-79.0600 3073.0 0.249982 0.999928
-79.0800 3072.0 0.249950 0.999800

As shown in Table 3, if we don't use the reduced mass in the neutral helium atom, the calculation result becomes -79.0485 eV, which is a little different from the experimental value (-79.005147 eV).
(The error is -79.0485 - (-79.005147) = -0.04335 eV. Compare this with Table 2 result of 0.001447 eV.)

Of course, this result is also very close to the experimental value.
But we have to use the reduced mass to get most correct ground state energy in helium.

### [ If we don't discriminate between reduced mass and usual mass...]

Table 4 shows the "All reduced mass condition" results.

Table 4. All reduced mass condition.
E (eV) r1 (MM) WN WN x 4
-79.0037 3075.0 0.250037 1.000148
-79.0200 3074.5 0.250011 1.000044
-79.0268 3074.0 0.250000 1.000000
-79.0300 3074.0 0.249995 0.999980
-79.0500 3073.0 0.249963 0.999852

In Table 4, we always use reduced mass, even when the center of two electrons is just equal to the nucleus.
This result is also a little different from the experimental result.
( Though it is almost the same. )

So we have to discriminate "reduced" or "usual" mass, depending on their positional relation, to get most accurate value.

### [ Reason why we mustn't use reduced mass only at starting position. ]

(Fig.12) Electron pushes nucleus (= law of action and reaction ). As I said above, when two electrons move in the orbitals perpendicular to each other, they are influenced by de Broglie wave's interference.
Of course, when the center of these two electrons goes away from the center of mass, helium nucleus are pushed by electrons due to law of action and reaction.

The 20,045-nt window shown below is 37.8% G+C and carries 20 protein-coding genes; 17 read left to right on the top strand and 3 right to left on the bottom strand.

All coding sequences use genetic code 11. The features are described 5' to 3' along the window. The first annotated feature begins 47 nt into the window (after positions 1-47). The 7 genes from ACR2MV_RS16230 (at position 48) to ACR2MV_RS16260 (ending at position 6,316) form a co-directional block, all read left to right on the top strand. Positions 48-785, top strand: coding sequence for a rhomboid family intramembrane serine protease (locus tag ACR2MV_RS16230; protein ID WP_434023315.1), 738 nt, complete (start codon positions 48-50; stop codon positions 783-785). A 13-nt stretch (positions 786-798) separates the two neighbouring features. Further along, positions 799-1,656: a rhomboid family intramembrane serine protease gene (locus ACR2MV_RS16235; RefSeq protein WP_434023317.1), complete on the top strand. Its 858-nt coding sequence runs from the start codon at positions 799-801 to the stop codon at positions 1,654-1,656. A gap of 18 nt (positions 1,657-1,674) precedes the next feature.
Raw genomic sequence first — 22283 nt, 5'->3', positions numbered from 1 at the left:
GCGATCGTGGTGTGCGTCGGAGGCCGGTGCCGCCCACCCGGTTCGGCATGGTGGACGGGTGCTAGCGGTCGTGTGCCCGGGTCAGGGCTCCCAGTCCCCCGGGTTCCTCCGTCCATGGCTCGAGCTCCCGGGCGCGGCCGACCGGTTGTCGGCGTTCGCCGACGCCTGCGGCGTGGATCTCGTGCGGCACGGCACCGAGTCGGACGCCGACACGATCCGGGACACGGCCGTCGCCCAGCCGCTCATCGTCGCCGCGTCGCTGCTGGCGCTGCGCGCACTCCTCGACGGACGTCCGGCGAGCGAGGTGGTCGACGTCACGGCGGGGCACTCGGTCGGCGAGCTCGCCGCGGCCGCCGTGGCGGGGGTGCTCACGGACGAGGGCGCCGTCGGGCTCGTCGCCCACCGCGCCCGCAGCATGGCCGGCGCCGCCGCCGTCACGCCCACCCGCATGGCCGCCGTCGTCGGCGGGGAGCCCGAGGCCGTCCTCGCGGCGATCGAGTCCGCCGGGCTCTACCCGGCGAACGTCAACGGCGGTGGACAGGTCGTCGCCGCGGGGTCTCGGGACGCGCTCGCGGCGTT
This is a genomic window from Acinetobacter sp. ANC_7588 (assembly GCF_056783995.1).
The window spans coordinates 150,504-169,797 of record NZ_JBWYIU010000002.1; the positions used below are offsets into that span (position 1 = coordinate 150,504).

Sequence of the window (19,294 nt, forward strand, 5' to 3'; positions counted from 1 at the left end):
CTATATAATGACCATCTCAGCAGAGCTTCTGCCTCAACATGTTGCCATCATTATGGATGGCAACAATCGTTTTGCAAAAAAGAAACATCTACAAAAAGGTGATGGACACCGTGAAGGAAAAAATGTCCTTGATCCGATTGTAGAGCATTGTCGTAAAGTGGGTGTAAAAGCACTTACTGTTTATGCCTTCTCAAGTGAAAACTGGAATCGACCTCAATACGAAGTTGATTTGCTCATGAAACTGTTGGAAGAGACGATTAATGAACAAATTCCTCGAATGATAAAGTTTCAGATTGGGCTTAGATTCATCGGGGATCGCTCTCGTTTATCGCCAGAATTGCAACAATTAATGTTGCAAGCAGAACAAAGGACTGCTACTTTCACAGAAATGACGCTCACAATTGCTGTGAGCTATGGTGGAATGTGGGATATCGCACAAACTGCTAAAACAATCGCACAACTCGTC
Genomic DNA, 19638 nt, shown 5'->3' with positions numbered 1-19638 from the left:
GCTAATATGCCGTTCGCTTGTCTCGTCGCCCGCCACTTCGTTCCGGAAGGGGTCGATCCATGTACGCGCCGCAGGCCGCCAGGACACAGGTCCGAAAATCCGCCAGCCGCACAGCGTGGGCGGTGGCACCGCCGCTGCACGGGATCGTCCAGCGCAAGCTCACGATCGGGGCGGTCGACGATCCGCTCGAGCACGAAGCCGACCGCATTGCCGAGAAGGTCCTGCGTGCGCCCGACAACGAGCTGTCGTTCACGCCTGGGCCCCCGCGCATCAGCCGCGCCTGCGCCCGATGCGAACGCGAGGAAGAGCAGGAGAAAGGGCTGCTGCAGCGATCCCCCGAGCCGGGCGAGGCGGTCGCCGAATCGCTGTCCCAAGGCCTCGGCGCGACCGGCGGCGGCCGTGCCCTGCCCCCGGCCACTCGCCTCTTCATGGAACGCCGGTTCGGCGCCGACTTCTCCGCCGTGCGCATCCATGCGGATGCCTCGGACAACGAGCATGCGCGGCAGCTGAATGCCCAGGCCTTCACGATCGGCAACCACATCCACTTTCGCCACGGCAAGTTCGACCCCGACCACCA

In Fig.12, only the direction of two particles' crashing is important (= v, Fig.12 lower ).
( The parallel component doesn't change. )

(Eq.13) Total energy conservation. As shown in Eq.13, total ( kinetic ) energies are conserved before and after this collision.
In Eq.13, "m" is electron's mass, "M" is nuclear mass.

(Eq.14) Total momentum. And total momentum is conserved, too.
From Eq.13 and Eq.14, we get each velocity of

(Eq.15) Each velocity. You can confirm this result by substituting Eq.15 into Eq.13 and Eq.14.
As shown in Eq.15, the relative velocity of Eq.11 is almost conserved.

(Eq.16) So if we get initial electron's velocity (= v ) using usual mass in Fig.10, that velocity can be used as it is, even in relative coordinate.

(Eq.17) But if you use the initial velocity gotten by reduced mass (= μ ), this initial velocty becomes faster on the condition of the same kinetic energy K.
Because the reduced mass is smaller than usual mass.

So if you suddenly change initial velocity into one gotten by reduced mass, it means this electron suddenly becomes faster !
This is strange.
So the initial velocity by usual mass remains the same even in relative coordinate.

Total momentum is always conserved, even when only the initial nuclear velocity is zero.
Because as shown in Eq.11, nuclear mass becomes infinite, the moment we start to use reduced mass. 2013/9/30 updated. Feel free to link to this site.